The crickets have been announcing the arrival of summer all week.
If I recall my high school biology, the males rub their wings together and produce a calling song that is species-specific. Females are attracted to the song, and the song repels other calling males in a type of territoriality.
There are a lot of lovesick critters out there, for which I am grateful. The sound is as good as a sleeping pill. It’s one of those sounds I have an entire childhood of pleasant memories attached to. The only thing better would be the sound of surf. The sound of crickets, however, is considerably more affordable.
My summer memories of contentment attached to the cricket’s chirp began with trips to my aunt and uncle’s house. For decades, their house was the only light in the desert, and in the stillness, the only sound you’d hear upon opening the car door would be the cricket chorus.
In rural East County, where I spent my teen years, the arrival of summer was largely heralded by that same cricket tune. It confirmed that school was out, the windows could stay open, and life was good. My only negative cricket experience was during my two years (and a thousand summers) in Palm Springs.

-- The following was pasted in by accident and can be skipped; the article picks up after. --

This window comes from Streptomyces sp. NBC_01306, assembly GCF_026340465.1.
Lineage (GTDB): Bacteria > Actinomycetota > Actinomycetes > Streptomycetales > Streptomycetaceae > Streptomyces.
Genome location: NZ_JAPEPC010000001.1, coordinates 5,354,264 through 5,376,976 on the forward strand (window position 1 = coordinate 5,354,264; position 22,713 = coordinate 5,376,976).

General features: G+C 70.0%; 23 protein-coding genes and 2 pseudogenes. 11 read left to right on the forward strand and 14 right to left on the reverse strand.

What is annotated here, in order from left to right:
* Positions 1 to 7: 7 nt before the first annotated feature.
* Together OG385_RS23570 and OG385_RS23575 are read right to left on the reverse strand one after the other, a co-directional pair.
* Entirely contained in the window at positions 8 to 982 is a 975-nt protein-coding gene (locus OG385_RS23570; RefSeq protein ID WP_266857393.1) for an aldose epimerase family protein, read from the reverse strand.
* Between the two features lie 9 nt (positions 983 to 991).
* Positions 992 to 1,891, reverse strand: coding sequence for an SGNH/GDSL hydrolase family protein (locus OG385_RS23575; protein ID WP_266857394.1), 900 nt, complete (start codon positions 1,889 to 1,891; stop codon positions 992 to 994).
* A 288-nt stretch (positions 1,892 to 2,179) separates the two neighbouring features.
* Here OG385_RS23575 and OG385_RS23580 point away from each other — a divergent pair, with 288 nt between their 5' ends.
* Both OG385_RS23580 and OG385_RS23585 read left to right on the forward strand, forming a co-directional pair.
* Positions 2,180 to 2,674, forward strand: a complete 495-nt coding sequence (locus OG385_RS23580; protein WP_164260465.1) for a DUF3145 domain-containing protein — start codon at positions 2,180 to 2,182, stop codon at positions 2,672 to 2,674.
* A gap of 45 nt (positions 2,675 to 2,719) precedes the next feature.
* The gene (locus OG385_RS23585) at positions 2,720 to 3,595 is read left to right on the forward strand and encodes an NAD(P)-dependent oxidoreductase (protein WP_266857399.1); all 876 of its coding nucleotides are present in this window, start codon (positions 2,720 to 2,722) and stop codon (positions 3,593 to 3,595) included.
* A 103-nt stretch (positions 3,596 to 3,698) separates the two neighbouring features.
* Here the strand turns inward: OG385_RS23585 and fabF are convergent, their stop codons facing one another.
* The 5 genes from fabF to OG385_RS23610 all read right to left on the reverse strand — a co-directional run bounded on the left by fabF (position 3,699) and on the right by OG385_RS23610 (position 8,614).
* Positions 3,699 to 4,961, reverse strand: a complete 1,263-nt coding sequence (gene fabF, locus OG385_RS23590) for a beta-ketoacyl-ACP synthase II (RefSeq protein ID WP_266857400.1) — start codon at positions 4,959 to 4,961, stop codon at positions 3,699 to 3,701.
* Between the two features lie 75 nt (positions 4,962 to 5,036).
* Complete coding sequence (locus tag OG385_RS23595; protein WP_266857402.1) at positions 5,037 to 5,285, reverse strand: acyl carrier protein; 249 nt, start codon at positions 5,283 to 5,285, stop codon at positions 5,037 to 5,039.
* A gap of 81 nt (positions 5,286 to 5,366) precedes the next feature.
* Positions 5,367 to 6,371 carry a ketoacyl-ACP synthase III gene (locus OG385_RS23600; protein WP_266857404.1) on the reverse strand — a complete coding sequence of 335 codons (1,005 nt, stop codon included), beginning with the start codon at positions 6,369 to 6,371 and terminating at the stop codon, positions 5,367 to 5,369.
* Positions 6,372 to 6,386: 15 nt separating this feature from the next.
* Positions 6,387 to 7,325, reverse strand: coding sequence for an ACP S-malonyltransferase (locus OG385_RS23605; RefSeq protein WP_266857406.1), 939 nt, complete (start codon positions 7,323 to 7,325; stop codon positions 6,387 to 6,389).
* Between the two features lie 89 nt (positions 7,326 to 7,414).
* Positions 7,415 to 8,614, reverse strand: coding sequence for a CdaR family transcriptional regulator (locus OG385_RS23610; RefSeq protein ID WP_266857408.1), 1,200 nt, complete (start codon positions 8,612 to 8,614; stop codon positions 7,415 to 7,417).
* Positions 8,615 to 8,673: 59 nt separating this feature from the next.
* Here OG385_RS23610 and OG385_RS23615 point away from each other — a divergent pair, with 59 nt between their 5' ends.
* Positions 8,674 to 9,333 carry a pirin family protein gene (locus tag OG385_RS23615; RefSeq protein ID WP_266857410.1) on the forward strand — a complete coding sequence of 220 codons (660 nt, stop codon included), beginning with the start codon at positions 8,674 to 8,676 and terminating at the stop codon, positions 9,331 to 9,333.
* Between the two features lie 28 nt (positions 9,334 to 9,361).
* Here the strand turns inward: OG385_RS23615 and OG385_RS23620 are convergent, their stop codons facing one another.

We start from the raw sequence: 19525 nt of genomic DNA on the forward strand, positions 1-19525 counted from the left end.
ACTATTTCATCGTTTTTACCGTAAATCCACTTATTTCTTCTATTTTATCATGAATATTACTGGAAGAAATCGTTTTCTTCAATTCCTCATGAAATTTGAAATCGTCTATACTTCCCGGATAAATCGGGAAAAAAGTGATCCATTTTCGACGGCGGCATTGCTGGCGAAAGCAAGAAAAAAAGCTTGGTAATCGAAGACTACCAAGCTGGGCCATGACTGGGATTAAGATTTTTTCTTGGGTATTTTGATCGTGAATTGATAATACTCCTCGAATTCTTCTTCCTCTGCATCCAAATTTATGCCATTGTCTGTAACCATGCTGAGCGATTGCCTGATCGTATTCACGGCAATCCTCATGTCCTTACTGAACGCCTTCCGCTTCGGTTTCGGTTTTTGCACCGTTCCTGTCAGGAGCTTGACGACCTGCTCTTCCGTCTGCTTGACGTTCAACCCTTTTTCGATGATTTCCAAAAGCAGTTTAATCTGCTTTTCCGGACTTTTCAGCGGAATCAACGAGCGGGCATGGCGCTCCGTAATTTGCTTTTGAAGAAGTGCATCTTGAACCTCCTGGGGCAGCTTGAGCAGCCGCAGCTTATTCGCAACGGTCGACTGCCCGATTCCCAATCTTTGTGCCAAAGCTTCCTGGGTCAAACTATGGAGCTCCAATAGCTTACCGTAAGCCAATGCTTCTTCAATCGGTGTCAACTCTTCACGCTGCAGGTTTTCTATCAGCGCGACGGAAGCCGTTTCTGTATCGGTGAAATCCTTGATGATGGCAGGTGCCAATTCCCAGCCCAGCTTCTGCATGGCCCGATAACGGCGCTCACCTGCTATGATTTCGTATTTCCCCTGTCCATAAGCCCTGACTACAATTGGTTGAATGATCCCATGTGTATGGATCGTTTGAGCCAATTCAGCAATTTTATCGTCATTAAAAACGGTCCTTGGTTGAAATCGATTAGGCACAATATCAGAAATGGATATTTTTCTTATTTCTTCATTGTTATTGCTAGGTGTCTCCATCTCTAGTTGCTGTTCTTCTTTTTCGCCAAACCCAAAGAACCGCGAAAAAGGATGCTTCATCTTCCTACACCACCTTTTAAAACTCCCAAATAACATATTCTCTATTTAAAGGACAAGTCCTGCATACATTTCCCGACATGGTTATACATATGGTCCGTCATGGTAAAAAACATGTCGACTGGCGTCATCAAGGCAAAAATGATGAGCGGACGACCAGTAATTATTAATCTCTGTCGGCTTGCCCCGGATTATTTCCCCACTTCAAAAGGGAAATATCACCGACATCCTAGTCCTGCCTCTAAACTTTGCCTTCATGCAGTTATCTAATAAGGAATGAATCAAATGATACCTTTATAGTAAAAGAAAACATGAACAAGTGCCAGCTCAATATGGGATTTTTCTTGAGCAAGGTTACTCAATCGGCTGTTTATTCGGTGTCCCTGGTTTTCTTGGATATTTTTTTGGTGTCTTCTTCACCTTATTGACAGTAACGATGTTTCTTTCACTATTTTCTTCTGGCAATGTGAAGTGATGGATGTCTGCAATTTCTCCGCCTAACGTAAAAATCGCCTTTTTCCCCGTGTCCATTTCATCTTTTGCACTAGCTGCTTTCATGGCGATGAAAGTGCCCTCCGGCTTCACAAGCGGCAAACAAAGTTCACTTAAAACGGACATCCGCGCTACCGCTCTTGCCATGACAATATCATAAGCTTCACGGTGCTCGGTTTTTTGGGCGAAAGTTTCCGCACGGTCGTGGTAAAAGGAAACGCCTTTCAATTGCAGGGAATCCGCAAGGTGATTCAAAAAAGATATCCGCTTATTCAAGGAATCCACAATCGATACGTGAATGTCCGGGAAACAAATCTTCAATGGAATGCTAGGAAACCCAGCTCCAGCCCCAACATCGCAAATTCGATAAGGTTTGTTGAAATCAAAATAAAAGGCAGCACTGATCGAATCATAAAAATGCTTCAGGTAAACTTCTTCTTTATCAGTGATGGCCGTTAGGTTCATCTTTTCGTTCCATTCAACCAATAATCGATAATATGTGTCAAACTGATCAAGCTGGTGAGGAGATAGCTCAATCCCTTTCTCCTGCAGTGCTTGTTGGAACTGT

There the crickets had a bad habit of sneaking into my studio apartment, where their singing turned into shrieking as the sound echoed off the tile. Sadly, I burned up a lot of cricket karma as I sucked them up with my vacuum cleaner at 2 a.m.
I may have brought serious bad luck upon myself through my temporary disrespect of the cricket. At least that’s what my Irish grandmother told me. I submit, however, that things could have been worse for my Palm Spring crickets. Some cultures crush them up for medicinal purposes, have special cages to keep them in, and let the males fight much like dogs or chickens.
These days I have an entire backyard full of rotting fruit and vegetation for their dining pleasure. All I ask is that they chase the girls and stay out of the kitchen. A pretty sweet deal, I’d say.
Jean Gillette is a freelance writer who loves the sounds of summer. Contact her at firstname.lastname@example.org.